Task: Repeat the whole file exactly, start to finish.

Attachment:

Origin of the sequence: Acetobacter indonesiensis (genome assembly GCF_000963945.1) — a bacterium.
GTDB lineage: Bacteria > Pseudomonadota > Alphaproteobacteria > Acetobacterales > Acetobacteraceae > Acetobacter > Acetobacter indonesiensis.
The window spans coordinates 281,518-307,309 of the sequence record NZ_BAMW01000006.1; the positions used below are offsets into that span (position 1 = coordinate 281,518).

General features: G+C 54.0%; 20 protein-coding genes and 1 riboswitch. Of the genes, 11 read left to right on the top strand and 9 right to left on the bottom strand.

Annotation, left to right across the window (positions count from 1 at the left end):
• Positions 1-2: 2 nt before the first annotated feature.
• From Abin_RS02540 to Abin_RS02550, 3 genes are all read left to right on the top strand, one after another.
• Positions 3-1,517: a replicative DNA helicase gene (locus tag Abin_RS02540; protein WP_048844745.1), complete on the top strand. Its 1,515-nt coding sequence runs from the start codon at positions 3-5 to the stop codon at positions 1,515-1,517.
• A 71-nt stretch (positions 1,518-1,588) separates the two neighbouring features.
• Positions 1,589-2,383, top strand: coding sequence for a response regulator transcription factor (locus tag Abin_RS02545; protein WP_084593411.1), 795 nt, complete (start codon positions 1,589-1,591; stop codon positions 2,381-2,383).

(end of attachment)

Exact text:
Origin of the sequence: Acetobacter indonesiensis (genome assembly GCF_000963945.1) — a bacterium.
GTDB lineage: Bacteria > Pseudomonadota > Alphaproteobacteria > Acetobacterales > Acetobacteraceae > Acetobacter > Acetobacter indonesiensis.
The window spans coordinates 281,518-307,309 of the sequence record NZ_BAMW01000006.1; the positions used below are offsets into that span (position 1 = coordinate 281,518).

General features: G+C 54.0%; 20 protein-coding genes and 1 riboswitch. Of the genes, 11 read left to right on the top strand and 9 right to left on the bottom strand.

Annotation, left to right across the window (positions count from 1 at the left end):
• Positions 1-2: 2 nt before the first annotated feature.
• From Abin_RS02540 to Abin_RS02550, 3 genes are all read left to right on the top strand, one after another.
• Positions 3-1,517: a replicative DNA helicase gene (locus tag Abin_RS02540; protein WP_048844745.1), complete on the top strand. Its 1,515-nt coding sequence runs from the start codon at positions 3-5 to the stop codon at positions 1,515-1,517.
• A 71-nt stretch (positions 1,518-1,588) separates the two neighbouring features.
• Positions 1,589-2,383, top strand: coding sequence for a response regulator transcription factor (locus tag Abin_RS02545; protein WP_084593411.1), 795 nt, complete (start codon positions 1,589-1,591; stop codon positions 2,381-2,383).